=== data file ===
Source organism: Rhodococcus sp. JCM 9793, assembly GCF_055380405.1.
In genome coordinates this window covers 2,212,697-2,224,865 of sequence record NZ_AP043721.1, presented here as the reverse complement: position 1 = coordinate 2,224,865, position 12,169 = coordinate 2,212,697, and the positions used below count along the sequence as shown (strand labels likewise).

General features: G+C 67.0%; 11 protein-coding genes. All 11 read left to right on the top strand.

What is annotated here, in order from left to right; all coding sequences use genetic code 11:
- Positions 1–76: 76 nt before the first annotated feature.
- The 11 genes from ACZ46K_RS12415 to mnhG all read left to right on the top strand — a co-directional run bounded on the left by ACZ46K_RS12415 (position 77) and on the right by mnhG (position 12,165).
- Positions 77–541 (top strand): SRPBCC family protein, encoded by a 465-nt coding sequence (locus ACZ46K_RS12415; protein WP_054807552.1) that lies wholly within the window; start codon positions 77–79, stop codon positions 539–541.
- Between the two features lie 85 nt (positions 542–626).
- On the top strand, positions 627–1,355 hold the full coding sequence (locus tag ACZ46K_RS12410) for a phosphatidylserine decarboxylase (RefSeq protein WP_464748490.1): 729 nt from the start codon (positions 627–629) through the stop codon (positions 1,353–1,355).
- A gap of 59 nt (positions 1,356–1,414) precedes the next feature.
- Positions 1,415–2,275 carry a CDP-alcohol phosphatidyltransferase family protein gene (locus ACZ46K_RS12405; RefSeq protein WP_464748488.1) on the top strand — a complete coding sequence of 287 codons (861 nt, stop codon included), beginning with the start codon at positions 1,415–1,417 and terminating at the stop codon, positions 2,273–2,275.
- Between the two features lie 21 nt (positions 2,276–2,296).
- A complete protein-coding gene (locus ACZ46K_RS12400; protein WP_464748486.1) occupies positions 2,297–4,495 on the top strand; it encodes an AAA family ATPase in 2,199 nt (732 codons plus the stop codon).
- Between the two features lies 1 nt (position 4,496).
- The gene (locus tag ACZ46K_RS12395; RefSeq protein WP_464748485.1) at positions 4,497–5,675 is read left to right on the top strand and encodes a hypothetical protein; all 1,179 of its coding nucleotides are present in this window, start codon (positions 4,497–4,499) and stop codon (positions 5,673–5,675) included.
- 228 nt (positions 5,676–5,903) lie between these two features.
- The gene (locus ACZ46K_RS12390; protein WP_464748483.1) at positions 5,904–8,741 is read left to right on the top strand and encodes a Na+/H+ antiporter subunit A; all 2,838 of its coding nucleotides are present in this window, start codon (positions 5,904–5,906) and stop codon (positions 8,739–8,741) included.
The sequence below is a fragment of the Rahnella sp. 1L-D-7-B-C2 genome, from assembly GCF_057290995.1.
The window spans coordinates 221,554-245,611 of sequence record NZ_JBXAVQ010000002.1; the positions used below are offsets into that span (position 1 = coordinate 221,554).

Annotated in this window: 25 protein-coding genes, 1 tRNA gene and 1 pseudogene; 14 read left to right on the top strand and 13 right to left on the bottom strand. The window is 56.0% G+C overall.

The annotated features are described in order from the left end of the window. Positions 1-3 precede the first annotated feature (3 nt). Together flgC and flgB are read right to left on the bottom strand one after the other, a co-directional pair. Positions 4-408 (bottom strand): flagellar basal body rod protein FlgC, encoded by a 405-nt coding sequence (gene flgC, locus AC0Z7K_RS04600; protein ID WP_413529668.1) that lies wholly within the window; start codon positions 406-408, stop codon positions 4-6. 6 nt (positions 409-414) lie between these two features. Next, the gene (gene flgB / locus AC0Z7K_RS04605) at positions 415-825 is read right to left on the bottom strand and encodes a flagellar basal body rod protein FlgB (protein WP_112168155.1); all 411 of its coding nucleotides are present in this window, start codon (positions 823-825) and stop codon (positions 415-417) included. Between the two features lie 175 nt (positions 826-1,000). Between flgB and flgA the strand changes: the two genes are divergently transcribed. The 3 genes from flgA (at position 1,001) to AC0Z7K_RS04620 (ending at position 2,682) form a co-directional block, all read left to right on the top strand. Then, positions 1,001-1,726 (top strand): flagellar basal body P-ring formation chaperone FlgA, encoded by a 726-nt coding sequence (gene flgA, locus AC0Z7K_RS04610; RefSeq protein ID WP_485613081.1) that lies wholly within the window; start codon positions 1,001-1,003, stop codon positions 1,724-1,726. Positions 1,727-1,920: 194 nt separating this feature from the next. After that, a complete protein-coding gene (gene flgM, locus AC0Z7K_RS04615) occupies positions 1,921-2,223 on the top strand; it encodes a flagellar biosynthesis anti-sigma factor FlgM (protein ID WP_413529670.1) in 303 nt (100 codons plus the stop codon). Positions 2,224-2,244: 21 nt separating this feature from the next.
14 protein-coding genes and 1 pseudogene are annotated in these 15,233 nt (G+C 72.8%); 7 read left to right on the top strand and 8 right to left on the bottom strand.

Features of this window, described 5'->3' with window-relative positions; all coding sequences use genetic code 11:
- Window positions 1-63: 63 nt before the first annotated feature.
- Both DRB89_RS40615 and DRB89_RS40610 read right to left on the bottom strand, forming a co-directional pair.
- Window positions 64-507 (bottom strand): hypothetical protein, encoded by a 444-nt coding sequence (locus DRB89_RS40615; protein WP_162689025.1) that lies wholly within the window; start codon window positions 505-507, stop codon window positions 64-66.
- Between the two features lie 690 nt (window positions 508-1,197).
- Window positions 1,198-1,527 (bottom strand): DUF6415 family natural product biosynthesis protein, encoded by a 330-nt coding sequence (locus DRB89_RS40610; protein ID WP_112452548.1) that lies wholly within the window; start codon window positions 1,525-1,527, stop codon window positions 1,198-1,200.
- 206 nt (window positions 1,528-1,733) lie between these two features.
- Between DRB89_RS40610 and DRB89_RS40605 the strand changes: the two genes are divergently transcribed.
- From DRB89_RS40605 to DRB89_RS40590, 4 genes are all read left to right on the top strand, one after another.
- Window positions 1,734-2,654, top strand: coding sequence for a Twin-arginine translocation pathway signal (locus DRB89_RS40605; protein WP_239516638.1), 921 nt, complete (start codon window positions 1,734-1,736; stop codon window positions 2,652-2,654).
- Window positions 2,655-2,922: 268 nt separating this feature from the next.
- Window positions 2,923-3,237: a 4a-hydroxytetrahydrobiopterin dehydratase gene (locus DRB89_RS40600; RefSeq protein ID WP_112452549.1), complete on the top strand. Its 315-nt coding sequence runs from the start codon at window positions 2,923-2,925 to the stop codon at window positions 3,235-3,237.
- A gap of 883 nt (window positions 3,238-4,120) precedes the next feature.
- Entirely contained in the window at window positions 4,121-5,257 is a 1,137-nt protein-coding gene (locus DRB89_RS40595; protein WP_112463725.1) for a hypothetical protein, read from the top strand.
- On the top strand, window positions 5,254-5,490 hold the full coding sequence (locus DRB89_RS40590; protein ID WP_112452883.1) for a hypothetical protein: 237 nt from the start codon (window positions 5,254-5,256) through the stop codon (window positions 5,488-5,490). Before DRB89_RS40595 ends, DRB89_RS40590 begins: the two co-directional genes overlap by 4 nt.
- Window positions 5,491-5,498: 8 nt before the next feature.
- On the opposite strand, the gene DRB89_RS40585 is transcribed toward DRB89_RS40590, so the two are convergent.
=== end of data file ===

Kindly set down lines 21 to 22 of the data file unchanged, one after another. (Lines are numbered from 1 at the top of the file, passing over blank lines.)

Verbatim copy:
The annotated features are described in order from the left end of the window. Positions 1-3 precede the first annotated feature (3 nt). Together flgC and flgB are read right to left on the bottom strand one after the other, a co-directional pair. Positions 4-408 (bottom strand): flagellar basal body rod protein FlgC, encoded by a 405-nt coding sequence (gene flgC, locus AC0Z7K_RS04600; protein ID WP_413529668.1) that lies wholly within the window; start codon positions 406-408, stop codon positions 4-6. 6 nt (positions 409-414) lie between these two features. Next, the gene (gene flgB / locus AC0Z7K_RS04605) at positions 415-825 is read right to left on the bottom strand and encodes a flagellar basal body rod protein FlgB (protein WP_112168155.1); all 411 of its coding nucleotides are present in this window, start codon (positions 823-825) and stop codon (positions 415-417) included. Between the two features lie 175 nt (positions 826-1,000). Between flgB and flgA the strand changes: the two genes are divergently transcribed. The 3 genes from flgA (at position 1,001) to AC0Z7K_RS04620 (ending at position 2,682) form a co-directional block, all read left to right on the top strand. Then, positions 1,001-1,726 (top strand): flagellar basal body P-ring formation chaperone FlgA, encoded by a 726-nt coding sequence (gene flgA, locus AC0Z7K_RS04610; RefSeq protein ID WP_485613081.1) that lies wholly within the window; start codon positions 1,001-1,003, stop codon positions 1,724-1,726. Positions 1,727-1,920: 194 nt separating this feature from the next. After that, a complete protein-coding gene (gene flgM, locus AC0Z7K_RS04615) occupies positions 1,921-2,223 on the top strand; it encodes a flagellar biosynthesis anti-sigma factor FlgM (protein ID WP_413529670.1) in 303 nt (100 codons plus the stop codon). Positions 2,224-2,244: 21 nt separating this feature from the next.
14 protein-coding genes and 1 pseudogene are annotated in these 15,233 nt (G+C 72.8%); 7 read left to right on the top strand and 8 right to left on the bottom strand.